Live from Aquileia (Italy)

Aquileia Archeofest and Aquileia Film Festival are happy to join and contribute to the “Day of Archaeology”! 

Aquileia Archeofest/Aquileia Film Festival is a 3-day cultural event promoted by Fondazione Aquileia, VeneziePost and Archeologia Viva aimed at promoting the exceptional archaeological heritage of the city of Aquileia and the Friuli Venezia Giulia Region, de facto Northern Italy’s largest archaeological area. From July 29 to July 31, Aquileia Archeofest and Aquileia Film Festival will thus gather some of the most renowned Italian archaeologists, intellectuals and scholars who will attend talks, guided tours and film screenings. The full schedule of events is available online at

You may wonder: why Aquileia?

Aquileia is one of the most important archaeological areas in Italy and a UNESCO World Heritage Site: the monumental complexes that are open to the public in addition to the many excavation campaigns in progress provide evidence of how the city of Aquileia made an economic and political fortune out of its strategic position between the Adriatic Sea and continental-Balkan Europe.

il foro romano ad aquileia

Aquileia’s Forum (Photo by G. Baronchelli)

The image above displays AQUILEIA’S FORUM as it appears today. In the background is the Basilica’s bell tower. In the Republican Age (II-I BC) the square hosted a variety of activities among which the elections following the assembles (comitia) in the nearby assembly building (comitium).


RIVER PORT (photo by G. Baronchelli). The ruins of Aquileia’s great river port. The docks, provided with mooring rings, and the wharehouses stood along the right bank of the Natiso cum Turro River. Its monumentalization dates to the I c. AD. The original river bed (48 m wide) was filled in the IV c. thus transforming the river into a waterway called Natissa. Today, along the ancient river bed lies an embankment (left) offering an archaeological walk (the so-called Via Sacra).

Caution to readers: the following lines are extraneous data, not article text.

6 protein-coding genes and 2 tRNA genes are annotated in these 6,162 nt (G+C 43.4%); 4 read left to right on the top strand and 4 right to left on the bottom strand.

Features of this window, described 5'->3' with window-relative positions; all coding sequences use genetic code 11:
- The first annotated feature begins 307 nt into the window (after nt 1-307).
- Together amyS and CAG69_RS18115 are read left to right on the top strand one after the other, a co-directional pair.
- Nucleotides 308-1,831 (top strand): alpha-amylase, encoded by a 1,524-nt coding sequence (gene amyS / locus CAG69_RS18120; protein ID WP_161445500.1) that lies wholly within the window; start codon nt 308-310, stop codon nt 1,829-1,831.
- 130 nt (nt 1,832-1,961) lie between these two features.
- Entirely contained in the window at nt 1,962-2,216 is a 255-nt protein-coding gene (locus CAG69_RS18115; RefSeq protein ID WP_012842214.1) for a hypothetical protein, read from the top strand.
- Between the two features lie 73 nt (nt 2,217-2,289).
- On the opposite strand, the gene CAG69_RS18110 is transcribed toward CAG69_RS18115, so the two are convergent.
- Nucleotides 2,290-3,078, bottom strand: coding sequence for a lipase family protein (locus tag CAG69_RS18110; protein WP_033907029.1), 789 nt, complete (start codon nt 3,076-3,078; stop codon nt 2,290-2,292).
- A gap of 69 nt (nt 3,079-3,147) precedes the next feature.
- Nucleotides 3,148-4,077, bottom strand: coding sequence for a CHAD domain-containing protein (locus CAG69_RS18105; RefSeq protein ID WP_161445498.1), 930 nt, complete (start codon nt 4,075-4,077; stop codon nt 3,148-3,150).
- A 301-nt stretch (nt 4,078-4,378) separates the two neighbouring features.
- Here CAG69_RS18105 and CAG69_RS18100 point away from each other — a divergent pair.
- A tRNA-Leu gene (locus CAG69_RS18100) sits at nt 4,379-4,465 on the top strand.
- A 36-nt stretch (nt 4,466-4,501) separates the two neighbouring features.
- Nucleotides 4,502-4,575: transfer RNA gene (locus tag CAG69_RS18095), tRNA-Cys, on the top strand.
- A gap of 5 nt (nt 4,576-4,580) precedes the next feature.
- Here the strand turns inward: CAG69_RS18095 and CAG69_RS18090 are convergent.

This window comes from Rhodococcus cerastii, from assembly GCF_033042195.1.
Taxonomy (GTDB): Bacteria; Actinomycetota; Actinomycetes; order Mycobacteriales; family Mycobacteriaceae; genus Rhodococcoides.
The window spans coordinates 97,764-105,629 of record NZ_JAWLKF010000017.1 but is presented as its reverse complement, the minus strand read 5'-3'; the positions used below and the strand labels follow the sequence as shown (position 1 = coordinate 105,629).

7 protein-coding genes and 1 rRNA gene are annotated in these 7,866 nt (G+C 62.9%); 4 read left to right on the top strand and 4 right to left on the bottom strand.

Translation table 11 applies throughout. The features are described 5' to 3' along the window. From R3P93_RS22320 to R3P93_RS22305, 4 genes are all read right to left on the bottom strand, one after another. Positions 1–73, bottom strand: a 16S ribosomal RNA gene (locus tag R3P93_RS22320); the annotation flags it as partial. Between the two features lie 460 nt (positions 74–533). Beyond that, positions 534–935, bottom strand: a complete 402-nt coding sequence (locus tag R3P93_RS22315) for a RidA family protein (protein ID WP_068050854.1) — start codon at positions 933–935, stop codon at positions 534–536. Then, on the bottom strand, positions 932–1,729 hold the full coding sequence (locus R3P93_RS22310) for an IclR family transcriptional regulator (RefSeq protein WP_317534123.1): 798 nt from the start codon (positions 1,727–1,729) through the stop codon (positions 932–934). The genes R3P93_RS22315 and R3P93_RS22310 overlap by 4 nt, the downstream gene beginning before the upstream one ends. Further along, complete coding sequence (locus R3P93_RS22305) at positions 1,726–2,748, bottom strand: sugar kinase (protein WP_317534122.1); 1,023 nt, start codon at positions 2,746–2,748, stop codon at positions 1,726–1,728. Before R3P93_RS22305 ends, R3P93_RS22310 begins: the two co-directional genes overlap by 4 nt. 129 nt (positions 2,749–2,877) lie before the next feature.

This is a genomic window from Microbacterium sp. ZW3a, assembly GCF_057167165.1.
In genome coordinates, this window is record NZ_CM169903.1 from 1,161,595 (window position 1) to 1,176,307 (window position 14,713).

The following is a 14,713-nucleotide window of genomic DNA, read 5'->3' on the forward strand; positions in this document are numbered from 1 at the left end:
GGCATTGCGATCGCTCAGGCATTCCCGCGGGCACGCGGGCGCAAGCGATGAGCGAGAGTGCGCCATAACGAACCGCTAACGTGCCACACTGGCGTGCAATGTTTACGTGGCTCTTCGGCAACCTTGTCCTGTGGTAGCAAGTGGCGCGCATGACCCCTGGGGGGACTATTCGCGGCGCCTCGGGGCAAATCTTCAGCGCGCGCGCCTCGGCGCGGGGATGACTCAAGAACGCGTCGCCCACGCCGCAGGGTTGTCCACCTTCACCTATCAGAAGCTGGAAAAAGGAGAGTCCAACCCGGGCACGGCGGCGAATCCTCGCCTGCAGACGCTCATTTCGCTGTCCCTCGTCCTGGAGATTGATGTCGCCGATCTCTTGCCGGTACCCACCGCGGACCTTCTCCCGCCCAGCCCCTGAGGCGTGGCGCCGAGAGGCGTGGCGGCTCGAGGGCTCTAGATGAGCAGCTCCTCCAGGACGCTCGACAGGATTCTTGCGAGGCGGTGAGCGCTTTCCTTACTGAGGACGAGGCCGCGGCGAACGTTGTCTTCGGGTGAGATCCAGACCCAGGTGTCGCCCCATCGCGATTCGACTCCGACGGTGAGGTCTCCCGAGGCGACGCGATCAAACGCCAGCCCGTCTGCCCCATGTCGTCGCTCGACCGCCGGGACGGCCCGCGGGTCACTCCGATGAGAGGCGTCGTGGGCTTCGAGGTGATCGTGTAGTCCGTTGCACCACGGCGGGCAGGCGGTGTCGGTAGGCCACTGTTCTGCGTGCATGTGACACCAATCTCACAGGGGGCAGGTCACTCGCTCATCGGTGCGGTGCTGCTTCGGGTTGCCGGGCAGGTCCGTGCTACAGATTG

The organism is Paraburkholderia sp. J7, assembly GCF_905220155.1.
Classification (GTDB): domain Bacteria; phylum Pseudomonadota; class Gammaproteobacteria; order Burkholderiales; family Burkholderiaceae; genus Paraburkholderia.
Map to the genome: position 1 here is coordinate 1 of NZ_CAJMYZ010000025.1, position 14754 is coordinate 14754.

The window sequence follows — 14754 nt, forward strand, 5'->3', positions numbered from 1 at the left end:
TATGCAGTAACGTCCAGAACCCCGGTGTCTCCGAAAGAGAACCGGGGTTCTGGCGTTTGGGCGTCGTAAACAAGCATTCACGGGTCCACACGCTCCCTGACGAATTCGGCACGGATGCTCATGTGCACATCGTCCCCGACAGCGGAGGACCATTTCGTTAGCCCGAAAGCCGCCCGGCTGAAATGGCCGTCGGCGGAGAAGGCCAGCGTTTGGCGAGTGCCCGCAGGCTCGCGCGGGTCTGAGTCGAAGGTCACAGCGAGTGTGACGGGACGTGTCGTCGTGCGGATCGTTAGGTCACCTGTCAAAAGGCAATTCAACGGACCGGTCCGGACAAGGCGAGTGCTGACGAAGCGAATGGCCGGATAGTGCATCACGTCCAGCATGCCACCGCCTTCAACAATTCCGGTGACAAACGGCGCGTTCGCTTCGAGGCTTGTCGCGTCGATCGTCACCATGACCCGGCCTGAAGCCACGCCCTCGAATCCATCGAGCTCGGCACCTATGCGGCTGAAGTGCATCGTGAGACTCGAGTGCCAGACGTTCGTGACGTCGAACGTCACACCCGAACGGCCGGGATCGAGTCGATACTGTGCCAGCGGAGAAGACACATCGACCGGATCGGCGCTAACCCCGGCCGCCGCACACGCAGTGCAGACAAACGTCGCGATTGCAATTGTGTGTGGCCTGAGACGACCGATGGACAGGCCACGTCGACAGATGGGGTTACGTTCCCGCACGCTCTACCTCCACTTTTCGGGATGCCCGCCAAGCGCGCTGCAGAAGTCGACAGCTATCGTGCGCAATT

THE DOMUS OF THE “WOUNDED BEASTS”. A detail of the house “of the wounded beasts”, a wealthy domus in Aquileia’s northern residential area. The building was first brought to light, though only in part, in the 1960’s when an emergency survey took place. At first a well-known mosaic floor was uncovered featuring images of hunting and wounded animals. Then the area as a whole was interred. Recent investigations have lead to a first reconstruction of the domus. The house “of the wounded beasts” in all of its uses over the four centuries still shows its wealth.


PATRIARCHAL AQUILEIA. After having been a capital city in the Roman Empire in Late Antiquity, the city on the banks of the Natissa River became a powerful Episcopal seat with one of the most beautiful basilica complexes of the Christianity. The mosaic floor inside the Basilica commissioned by Theodore in what originally was the South Hall (early IV c.) and the Gothic arches commissioned by Marquard of Randeck (XIV c.). The morning sunlight shines on a sector with images of animals and Gordian knots interwoven with two or three cords (photo by Gianluca Baronchelli).

The images above offer just a few glimpses of the extraordinary beauty and preciousness of the city. In our next post, we will present you the results of a long and complex project where archaeologists collaborated with experts in the field of virtual image reconstruction.

For further information, check out “Aquileia, a border city” (edited by Fondazione Aquileia, Archeologia Viva and Giunti) and the website “Aquileia World Heritage” by (also available as app on iTunes).

Stay tuned!